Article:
C/o Shape Magazine author. Slightly Tweaked by ME but i loved the article so I thought i would share it with all of you <3
Calories get a bad rap. We blame them for everything -- from making us feel guilty about enjoying a hot fudge sundae with extra nuts to the way our jeans fit (or don't fit, as the case may be).
Yet, demonizing calories is like bad-mouthing oxygen: It's impossible to survive very long without either one. Calories fuel the body. There's nothing bad or magical about calories, it's just that body weight comes down to a simple equation of calories in (from food) versus calories out (as physical activity).
What is a Calorie?
A calorie is a measurement or unit of energy; calories in the foods you eat are a measure of the number of energy units that food supplies. Those energy units are then used by the body to fuel physical activity as well as all metabolic processes, from maintaining your heartbeat and growing hair to healing a scraped knee and building muscle. However, when you don't use the calories you've consumed, those calories get shuttled to your liver to refill your glycogen stores.
What is Glycogen?
Glycogen is your body's quick, easy-access energy reserve. Your ability to store it means you don't have to eat continuously to keep your body revved up. Still, it gets depleted every three to four hours. When the liver is holding as much glycogen as it can, some of it is passed on to muscles for short-term storage (to be used as needed ).
What causes fat?
Between your liver and muscles, you have a ready supply of calories (roughly 300 to 400, depending on your weight and metabolism) that you can access as necessary throughout the day. When you eat more than you can save in these temporary "accounts," the calories get converted to fat and distributed throughout your body.
Which food sources have calories?
Only four components of food supply calories: protein and carbohydrates (4 calories per gram), alcohol (7 calories per gram) and fat (9 calories per gram). Vitamins, minerals, phytochemicals (natural chemicals found in plants), fiber and water do not supply calories.
Calculating Caloric Intake
Cutting Calories for Weight Loss
Women should not consume less than 1,200 calories a day. In fact, a diet below 1,000 calories a day (called a very low-calorie diet or VLCD) increases your risk for gallstones and heart problems and should be followed only by obese people under a doctor's supervision. While you can drop to 1,200 calories per day and survive, doing so is not a smart idea. Going for a bare-minimum caloric intake may yield quick results, but it also can leave you listless and unable to exercise (key to keeping the pounds off), and may lead to muscle loss and a slowing of your metabolism. Even if you're careful about what you eat, a daily intake of 1,200 calories can shortchange you on important nutrients such as calcium and folate.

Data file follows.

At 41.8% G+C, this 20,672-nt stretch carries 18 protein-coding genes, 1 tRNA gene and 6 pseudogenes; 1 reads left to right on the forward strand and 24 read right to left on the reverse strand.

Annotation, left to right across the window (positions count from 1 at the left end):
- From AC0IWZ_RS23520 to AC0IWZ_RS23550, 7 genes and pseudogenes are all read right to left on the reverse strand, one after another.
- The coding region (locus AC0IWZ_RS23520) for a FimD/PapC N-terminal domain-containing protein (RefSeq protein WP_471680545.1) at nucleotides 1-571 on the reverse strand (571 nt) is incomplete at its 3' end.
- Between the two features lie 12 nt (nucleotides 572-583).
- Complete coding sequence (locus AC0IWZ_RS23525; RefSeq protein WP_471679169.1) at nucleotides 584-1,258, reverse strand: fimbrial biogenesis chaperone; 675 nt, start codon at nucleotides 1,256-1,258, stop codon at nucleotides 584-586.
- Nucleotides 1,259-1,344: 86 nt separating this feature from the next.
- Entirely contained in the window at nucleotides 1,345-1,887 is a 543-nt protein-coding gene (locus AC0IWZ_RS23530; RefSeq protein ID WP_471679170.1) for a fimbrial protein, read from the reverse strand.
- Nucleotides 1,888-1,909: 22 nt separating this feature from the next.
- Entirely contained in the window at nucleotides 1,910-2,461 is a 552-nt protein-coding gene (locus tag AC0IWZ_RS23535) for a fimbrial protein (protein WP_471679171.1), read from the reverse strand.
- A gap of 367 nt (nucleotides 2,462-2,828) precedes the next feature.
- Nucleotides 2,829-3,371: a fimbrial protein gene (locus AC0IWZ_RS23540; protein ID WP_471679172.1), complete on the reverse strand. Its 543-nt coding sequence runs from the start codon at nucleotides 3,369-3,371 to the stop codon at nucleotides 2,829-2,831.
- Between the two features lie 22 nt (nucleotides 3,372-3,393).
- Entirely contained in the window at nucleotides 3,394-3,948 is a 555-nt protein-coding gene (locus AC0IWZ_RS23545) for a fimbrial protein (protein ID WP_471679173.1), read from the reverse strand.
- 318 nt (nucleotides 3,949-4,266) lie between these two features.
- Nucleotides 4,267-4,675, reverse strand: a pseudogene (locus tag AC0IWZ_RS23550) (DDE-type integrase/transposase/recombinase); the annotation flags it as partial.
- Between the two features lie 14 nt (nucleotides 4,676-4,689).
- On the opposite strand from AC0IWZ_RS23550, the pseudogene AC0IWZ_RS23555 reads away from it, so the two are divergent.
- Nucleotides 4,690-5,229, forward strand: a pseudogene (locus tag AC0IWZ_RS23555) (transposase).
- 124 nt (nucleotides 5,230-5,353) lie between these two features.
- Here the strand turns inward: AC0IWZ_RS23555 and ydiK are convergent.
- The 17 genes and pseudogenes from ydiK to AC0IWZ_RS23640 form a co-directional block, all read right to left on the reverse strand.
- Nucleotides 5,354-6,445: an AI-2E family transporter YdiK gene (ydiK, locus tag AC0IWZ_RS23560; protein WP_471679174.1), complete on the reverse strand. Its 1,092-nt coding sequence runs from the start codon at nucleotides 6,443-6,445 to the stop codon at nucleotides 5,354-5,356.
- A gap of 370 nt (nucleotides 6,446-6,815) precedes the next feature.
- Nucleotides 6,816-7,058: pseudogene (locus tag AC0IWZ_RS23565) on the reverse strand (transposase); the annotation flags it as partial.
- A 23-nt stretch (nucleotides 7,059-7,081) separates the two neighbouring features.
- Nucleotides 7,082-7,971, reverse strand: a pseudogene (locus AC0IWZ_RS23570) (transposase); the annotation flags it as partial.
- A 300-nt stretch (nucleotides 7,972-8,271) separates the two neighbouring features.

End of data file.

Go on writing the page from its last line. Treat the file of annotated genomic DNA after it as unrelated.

Your best bet for success: a moderate calorie cut (for example: cutting 100 calories from your daily diet and adding 100 calories in exercise). That way you'll stay healthy and still have energy for an active lifestyle.
Empty vs. Hidden Calories
The term "empty calories" describes foods that offer little or no nutritional value. For example, for 112 calories, an 8-ounce glass of fresh-squeezed orange juice offers potassium and supplies 100 percent of your daily need for vitamin C, while the same amount of orange soda has 120 calories and is completely devoid of nutrients. The soda delivers empty calories; the OJ does not. In general, the more a food is processed, the lower its number of vitamins, minerals, fiber and cancer-fighting agents (phytochemicals), and the higher its content of fat, sugar and empty calories.
You can roughly estimate your caloric intake by using this formula: If you are age 30 or under, multiply your weight by 6.7 and add 487; women who are 31-60 should multiply their weight by 4 and add 829. Then, multiply the total by 1.3 if you're sedentary (don't work out at all), 1.5 if you're slightly active (work out three to four times a week for one hour), 1.6 if you're moderately active (work out four to five times a week for one hour) or 1.9 if you're very active (work out almost every day for one hour).
In contrast, "hidden calories" can be found in all types of foods. These are the calories that sneak into your diet quietly, such as from the butter added to vegetables in a restaurant kitchen. Request that food you're served at restaurants be steamed, baked or broiled dry. To avoid hidden calories at home, always check the nutrition label on packaged foods.